Once Upon a Sketch Podcast Episode 5 – Conversation with Adobe about Creative Cloud


Last month on our podcast we had a roundtable conversation about Adobes new subscription model and it turns out that Adobe was listening. We got the chance to speak with Terry Hemphill a Senior Product Marketing Manager at Adobe. He heard our Conversation and approached us with the intent to speak with us about some of the confusion and concern regarding Creative Cloud. At first we were a little skeptical about speaking with a representative from Adobe. We were afraid that it might just be a long pitch for their products but we found Terry to be very open and honest with his answers. Before we spoke with Terry we put out a request for questions that, if you had the chance, would want to ask Adobe about creative cloud and we got a lot of great responses. Here are a few of the questions we asked him. Thanks for your input;

  • Why ONLY the subscription model rather than allowing for a perpetual license?
  • Why is the cloud subscription model better for me as a customer and as an illustrator?
  • What would you suggest young freelance artists or students do if they cannot afford to pay a monthly fee?
  • If you sign a one-year contract with Adobe and have to end it early what is the penalty?
  • If your customers are paying you month to month what incentive is there for you to upgrade your products competitively?
  • Has the outcry from the community at all affected Adobe’s plans for Creative Cloud?

We certainly got to ask him a lot more but those are just a handful of the questions we asked. Give a listen to the whole conversation to hear everything we talked about.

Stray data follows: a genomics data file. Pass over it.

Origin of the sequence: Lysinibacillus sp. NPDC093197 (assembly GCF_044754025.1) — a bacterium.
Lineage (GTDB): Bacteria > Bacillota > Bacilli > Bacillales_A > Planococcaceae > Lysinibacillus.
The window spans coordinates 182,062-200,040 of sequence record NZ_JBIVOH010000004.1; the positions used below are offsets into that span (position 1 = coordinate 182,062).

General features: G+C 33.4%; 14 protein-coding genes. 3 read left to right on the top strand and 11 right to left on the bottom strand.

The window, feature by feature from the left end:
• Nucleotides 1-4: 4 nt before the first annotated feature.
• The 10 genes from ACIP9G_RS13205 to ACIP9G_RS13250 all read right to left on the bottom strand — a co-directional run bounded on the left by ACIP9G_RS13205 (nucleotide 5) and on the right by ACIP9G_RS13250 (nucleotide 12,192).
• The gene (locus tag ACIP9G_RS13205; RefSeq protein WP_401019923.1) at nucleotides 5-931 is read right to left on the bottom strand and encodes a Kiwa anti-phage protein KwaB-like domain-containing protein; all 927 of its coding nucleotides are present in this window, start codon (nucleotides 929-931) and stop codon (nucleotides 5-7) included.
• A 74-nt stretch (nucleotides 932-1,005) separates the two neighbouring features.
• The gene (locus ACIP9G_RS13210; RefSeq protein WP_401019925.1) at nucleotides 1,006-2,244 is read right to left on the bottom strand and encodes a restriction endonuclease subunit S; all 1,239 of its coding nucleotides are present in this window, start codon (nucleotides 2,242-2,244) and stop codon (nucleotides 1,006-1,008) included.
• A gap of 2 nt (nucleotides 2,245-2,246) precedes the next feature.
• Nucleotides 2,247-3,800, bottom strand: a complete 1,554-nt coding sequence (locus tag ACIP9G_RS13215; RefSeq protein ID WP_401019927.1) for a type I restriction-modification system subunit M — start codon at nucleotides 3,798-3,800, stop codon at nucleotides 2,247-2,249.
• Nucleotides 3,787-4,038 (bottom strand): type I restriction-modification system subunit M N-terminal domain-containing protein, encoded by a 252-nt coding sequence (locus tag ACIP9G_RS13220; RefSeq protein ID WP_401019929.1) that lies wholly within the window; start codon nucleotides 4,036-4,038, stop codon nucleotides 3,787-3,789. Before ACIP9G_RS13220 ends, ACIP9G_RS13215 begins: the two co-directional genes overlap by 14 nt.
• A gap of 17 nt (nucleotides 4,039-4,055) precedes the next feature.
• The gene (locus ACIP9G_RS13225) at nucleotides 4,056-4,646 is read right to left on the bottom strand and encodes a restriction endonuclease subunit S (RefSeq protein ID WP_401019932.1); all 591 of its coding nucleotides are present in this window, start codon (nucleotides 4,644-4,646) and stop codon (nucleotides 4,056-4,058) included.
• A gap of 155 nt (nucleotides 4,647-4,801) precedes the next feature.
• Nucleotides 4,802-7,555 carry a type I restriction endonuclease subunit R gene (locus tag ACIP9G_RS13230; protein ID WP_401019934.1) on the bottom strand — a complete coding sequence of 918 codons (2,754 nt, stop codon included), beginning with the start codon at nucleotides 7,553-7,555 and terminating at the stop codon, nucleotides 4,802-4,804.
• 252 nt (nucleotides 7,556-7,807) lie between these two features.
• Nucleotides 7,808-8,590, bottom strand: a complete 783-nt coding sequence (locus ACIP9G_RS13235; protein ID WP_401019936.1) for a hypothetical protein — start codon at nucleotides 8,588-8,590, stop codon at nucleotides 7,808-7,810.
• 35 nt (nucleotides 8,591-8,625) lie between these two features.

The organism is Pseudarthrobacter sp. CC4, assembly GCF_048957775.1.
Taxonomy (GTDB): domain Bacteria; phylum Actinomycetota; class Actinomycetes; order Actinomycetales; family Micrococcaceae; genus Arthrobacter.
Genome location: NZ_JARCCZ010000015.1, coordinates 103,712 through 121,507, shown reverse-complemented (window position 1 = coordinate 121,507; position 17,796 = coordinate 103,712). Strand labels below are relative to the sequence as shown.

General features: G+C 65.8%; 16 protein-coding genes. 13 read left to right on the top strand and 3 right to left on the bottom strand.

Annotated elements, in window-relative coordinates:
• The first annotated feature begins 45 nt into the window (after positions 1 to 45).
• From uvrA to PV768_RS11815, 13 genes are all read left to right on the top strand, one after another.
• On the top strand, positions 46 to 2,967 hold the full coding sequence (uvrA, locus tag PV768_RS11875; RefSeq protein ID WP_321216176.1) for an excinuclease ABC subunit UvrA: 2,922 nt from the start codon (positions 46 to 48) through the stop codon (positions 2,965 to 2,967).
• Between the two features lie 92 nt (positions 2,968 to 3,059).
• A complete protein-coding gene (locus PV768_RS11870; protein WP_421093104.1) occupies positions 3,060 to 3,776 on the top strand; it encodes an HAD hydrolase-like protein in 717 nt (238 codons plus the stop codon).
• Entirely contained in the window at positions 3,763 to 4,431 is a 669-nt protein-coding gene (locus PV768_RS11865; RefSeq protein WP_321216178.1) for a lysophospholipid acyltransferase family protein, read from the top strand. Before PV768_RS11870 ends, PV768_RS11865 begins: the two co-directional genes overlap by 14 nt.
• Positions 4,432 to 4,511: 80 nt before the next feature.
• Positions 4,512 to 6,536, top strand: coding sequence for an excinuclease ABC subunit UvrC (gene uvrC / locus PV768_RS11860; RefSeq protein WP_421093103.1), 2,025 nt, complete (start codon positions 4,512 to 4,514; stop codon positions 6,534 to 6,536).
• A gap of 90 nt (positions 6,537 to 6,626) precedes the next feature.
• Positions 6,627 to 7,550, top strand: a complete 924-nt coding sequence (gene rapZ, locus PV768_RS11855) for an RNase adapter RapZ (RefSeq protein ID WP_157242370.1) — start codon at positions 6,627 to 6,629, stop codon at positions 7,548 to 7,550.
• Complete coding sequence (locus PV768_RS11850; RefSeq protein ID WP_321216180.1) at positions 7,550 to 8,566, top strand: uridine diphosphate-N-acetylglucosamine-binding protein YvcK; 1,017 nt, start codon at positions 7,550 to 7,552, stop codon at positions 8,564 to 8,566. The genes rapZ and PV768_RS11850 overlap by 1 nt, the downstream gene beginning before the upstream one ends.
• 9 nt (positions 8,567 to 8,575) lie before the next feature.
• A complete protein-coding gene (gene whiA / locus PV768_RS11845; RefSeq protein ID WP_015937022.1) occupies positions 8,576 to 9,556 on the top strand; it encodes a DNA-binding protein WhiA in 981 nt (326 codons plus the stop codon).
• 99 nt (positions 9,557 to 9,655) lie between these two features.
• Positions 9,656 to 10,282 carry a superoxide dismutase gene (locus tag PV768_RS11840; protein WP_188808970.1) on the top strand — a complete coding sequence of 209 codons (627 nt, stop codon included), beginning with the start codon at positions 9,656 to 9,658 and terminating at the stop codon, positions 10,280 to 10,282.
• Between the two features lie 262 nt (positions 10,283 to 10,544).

Once Upon a Sketch Podcast Episode 4 – Roundtable Adobe’s Big Switch

Adobe Creative Cloud

Adobe Creative Cloud VS Creative Suite (Infographic)

Alternatives to Using the Adobe Creative Suite

Adobe announces plan to switch to subscription service

Creative Cloud Team Blog

Creative Cloud Forums

Adobe Ideas

Audio Version of the podcast or listen on iTunes

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  1. William Palacio

    Here is a link to one of the products that is Adobe and is not included. It’s a very useful tool for screen capture and making video presentations and it’s another $359.00 There are a few others as well.

    • Norm

      Thanks for the comment and the info. I will pass this information on to Terry.

      • Terry Hemphill

        William and Norm,

        Yes, Captivate is not included in Creative Cloud — it’s not generally considered one of our creative apps, e.g., one of the design, web, photography or video apps. But I’ll certainly communicate this ask, though.

        But to be more specific, not every Adobe product is part of Creative Cloud — only those under the “creative” umbrella. Adobe has a large number of apps for digital marketing, digital analytics, social marketing, web experience management, media optimization, and document services and management that are not in Creative Cloud.

  2. Cheryl